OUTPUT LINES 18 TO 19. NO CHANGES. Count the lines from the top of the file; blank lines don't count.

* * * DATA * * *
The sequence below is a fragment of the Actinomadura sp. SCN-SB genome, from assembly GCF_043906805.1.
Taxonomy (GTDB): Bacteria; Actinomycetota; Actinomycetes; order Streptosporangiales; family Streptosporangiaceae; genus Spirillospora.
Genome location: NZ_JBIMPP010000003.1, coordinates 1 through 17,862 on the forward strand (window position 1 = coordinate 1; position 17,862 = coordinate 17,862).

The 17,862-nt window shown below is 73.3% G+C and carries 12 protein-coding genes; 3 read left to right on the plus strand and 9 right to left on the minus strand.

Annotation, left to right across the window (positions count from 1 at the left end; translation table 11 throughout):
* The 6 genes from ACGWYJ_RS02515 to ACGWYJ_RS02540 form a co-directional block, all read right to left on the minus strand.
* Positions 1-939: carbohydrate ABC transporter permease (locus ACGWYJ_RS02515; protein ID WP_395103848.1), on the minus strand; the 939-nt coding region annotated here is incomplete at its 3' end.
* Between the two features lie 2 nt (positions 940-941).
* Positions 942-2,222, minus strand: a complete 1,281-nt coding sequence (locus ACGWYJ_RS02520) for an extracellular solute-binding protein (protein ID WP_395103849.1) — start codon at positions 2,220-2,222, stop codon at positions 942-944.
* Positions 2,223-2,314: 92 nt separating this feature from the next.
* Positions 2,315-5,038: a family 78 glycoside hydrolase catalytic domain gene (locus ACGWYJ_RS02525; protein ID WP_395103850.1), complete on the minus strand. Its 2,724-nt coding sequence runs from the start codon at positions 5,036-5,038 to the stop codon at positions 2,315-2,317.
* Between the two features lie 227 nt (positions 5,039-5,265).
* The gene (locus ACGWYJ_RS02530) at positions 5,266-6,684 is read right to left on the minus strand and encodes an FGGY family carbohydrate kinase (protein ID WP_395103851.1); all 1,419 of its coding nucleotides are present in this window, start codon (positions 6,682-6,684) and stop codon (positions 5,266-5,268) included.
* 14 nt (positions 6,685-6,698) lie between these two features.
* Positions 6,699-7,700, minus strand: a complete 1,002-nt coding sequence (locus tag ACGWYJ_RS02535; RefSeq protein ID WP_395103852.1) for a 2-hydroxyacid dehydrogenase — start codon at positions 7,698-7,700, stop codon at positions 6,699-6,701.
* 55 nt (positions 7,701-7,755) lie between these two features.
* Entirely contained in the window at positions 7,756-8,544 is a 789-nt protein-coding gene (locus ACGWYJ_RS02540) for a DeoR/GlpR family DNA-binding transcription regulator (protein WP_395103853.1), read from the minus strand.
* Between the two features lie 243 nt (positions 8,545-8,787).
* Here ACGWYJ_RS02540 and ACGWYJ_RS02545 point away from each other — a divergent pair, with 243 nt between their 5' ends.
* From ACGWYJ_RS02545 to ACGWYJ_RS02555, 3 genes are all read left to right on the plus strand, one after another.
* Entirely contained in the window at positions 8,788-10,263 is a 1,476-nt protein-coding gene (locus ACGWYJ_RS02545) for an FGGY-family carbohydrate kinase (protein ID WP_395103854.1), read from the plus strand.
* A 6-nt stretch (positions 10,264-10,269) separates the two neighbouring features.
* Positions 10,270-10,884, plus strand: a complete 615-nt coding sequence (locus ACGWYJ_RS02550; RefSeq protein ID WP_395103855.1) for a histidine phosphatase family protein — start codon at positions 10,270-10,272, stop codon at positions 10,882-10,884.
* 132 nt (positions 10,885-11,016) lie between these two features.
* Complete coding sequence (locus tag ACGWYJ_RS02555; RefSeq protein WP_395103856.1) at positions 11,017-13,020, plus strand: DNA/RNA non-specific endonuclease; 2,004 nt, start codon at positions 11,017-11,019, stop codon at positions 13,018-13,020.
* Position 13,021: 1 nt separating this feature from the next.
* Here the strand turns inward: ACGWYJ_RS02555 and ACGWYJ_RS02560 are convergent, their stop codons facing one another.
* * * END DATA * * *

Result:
* Between the two features lie 243 nt (positions 8,545-8,787).
* Here ACGWYJ_RS02540 and ACGWYJ_RS02545 point away from each other — a divergent pair, with 243 nt between their 5' ends.